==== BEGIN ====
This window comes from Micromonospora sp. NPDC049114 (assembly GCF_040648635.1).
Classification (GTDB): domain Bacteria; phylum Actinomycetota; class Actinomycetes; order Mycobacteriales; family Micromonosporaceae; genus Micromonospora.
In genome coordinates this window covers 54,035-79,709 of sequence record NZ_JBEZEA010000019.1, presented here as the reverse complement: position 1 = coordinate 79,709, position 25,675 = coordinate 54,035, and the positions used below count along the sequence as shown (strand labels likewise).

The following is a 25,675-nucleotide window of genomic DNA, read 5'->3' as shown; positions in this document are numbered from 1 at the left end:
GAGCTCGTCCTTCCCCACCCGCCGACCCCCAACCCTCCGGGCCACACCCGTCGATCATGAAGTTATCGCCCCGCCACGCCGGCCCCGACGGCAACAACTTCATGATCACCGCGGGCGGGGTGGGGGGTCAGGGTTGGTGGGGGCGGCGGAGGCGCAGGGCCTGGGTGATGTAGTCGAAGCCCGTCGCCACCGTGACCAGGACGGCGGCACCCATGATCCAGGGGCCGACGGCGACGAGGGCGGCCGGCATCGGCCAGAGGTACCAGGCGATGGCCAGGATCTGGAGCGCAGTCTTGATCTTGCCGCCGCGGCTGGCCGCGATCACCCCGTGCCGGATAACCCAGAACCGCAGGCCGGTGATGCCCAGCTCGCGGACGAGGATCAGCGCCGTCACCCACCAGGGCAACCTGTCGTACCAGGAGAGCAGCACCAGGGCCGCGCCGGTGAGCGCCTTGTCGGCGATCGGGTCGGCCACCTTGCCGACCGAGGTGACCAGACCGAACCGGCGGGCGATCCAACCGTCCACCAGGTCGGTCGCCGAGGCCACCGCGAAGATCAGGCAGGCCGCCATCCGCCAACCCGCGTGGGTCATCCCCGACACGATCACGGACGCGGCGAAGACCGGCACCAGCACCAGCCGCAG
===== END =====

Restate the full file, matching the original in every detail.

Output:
This window comes from Micromonospora sp. NPDC049114 (assembly GCF_040648635.1).
Classification (GTDB): domain Bacteria; phylum Actinomycetota; class Actinomycetes; order Mycobacteriales; family Micromonosporaceae; genus Micromonospora.
In genome coordinates this window covers 54,035-79,709 of sequence record NZ_JBEZEA010000019.1, presented here as the reverse complement: position 1 = coordinate 79,709, position 25,675 = coordinate 54,035, and the positions used below count along the sequence as shown (strand labels likewise).

The following is a 25,675-nucleotide window of genomic DNA, read 5'->3' as shown; positions in this document are numbered from 1 at the left end:
GAGCTCGTCCTTCCCCACCCGCCGACCCCCAACCCTCCGGGCCACACCCGTCGATCATGAAGTTATCGCCCCGCCACGCCGGCCCCGACGGCAACAACTTCATGATCACCGCGGGCGGGGTGGGGGGTCAGGGTTGGTGGGGGCGGCGGAGGCGCAGGGCCTGGGTGATGTAGTCGAAGCCCGTCGCCACCGTGACCAGGACGGCGGCACCCATGATCCAGGGGCCGACGGCGACGAGGGCGGCCGGCATCGGCCAGAGGTACCAGGCGATGGCCAGGATCTGGAGCGCAGTCTTGATCTTGCCGCCGCGGCTGGCCGCGATCACCCCGTGCCGGATAACCCAGAACCGCAGGCCGGTGATGCCCAGCTCGCGGACGAGGATCAGCGCCGTCACCCACCAGGGCAACCTGTCGTACCAGGAGAGCAGCACCAGGGCCGCGCCGGTGAGCGCCTTGTCGGCGATCGGGTCGGCCACCTTGCCGACCGAGGTGACCAGACCGAACCGGCGGGCGATCCAACCGTCCACCAGGTCGGTCGCCGAGGCCACCGCGAAGATCAGGCAGGCCGCCATCCGCCAACCCGCGTGGGTCATCCCCGACACGATCACGGACGCGGCGAAGACCGGCACCAGCACCAGCCGCAG